if (mode == HRTIMER_MODE_ABS) {
		goto out;

	if (rmtp) {
		ret = update_rmtp(&t.timer, rmtp);
		if (ret <= 0)
			goto out;

	restart = &current_thread_info()->restart_block;
	restart->fn = hrtimer_nanosleep_restart;
	restart->nanosleep.clockid = t.timer.base->clockid;
	restart->nanosleep.rmtp = rmtp;
	restart->nanosleep.expires = hrtimer_get_expires_tv64(&t.timer);

	return ret;

It initialize a timer and call do_nanosleep giving it the timer. After do_nanosleep it will destroy/free the timer structure.

static int __sched do_nanosleep(struct hrtimer_sleeper *t, enum hrtimer_mode mode)
	hrtimer_init_sleeper(t, current);

	do {
		hrtimer_start_expires(&t->timer, mode);
		if (!hrtimer_active(&t->timer))
			t->task = NULL;

		if (likely(t->task))


	} while (t->task && !signal_pending(current));


	return t->task == NULL;

This is the interesting part.


The first thing done is calling hrtimer_init_sleeper(); which will set parameters of the timer to call the function hrtimer_wakeup when the timer expires, and specify the task to wakeup at that time. hrtimer_wakeup will simply set the task to NULL and call wake_up_process() on that task. We’ll come back to wake_up_process(task) later.


We see that after that the state is changed to TASK_INTERRUPTIBLE. Then it starts the timer strictly speaking, and go in schedule().


Remember that schedule(), before scheduling a new task, will test the state of the current (which is now “previous”) task, and if the state is not TASK_RUNNING, it will remove that task from its runqueue (and that is the case as it is in the TASK_INTERRUPTIBLE state).


Schedule() goes on and start scheduling another task, if there is not, it will run the “idle” task.


At some point, the timer will expire. The timer rely on an hardware timer which will cause an interrupt, leaving any current task to process the interrupt handler (this is not the schedule() handler and so on !). The interrupt handler for the hardware timer is  hrtimer_interrupt() which will run hrtimer_wakeup() for all expired timer. As said before, outr timer for the sleeping mechanism will set the timer task as NULL, and call wake_up_process(). But that functions just put back the process in the runqueue and set its state to TASK_RUNNING, not actually scheduling it. The interrupt handler will finish and the CPU will go back to it’s currently running process (maybe the idle process, running the cpu_idle() function).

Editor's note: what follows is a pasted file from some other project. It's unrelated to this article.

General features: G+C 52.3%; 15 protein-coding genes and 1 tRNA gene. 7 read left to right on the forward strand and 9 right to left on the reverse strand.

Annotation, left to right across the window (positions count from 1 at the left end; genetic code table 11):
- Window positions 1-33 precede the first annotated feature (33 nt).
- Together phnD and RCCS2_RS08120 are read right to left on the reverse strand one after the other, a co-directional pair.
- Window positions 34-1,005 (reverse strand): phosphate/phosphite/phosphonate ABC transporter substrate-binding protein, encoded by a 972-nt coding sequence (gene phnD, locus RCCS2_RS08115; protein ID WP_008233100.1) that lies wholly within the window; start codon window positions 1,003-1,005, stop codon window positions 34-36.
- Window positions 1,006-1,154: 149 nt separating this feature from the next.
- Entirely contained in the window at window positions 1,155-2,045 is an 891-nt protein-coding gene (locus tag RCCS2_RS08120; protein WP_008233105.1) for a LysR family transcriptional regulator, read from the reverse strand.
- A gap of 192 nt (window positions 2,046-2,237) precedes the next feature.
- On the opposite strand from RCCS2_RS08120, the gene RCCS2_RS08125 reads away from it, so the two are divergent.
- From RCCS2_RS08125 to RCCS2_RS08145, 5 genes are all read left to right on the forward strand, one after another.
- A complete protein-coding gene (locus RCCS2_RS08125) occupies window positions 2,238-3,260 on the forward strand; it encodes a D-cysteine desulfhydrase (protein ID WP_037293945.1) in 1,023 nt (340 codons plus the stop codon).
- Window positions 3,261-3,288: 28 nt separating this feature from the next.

That currently running process will eventually finish its processing or be preempted (the normal scheduling mechanism), and the process which was sleeping will re-run again when it will be picked again by pick_next_task().


But where will this process restart? After the sleep() or usleep() call? No ! Where it was… in the nanosleep syscall. What does the syscall do after its call to schedule()? Put the state back to TASK_RUNNING and effectively running. That seems obvious as we said before that the syscall is taking care of destroying the timer structure, so it should not restart after the syscall.


Note that I skipped the part where do_nanosleep() is looping and so on… I tried usleep(1) and sleep(1), and the loop never happend. I suspect it’s for very long timers, the kernel would’nt launch a timer of 1 hour long… But it’s just a guess.


Manual network configuration under ubuntu

This procedure is only with cable, not for wifi

First check that your interface is up with the command “sudo ifconfig” :

If like in this screenshot you do not see an interface named “ethXXX“, you have to start the interface manually.
To found which of eth0, eth1, … your network card is, you can type “dmesg | grep eth

We see here that the card “Intel Pro/1000” takes the “eth0” interface name. But it’s later renamed to “eth1“.
So our interface here is eth1, to bring it up, simply run “sudo ifconfig eth1 up”.

You may not have an IP Adress automatically like in this screenshot. If it’s the case, simply type “sudo dhclient eth1” to get one with DHCP.
If it doesn’t work, try to directly ping an IP address like google’s dns server with the command “ping“. If it works, you probably have a nameserver problem. Simply add the line “nameserver” in /etc/resolv.conf

Remove message “Waiting for network configuration…” on ubuntu

On ubuntu, if your system boots without network in failsafe mode, it will wait a long time for network to be available. In many case, this won’t help much…

Moreover, if you’re trying to do things like kernel compiling and for some reason you can’t see the boot log (including this “Waiting for network configuration” message), you’ll have the impression of being stuck with a bad kernel, but in fact it is just waiting 120 seconds…

Just edit the file sudo vi /etc/init/failsafe.conf and remove all “sleep” instructions. The message will be displayed but it won’t wait any time.

To repair you network problems, you might want to check this post and this post.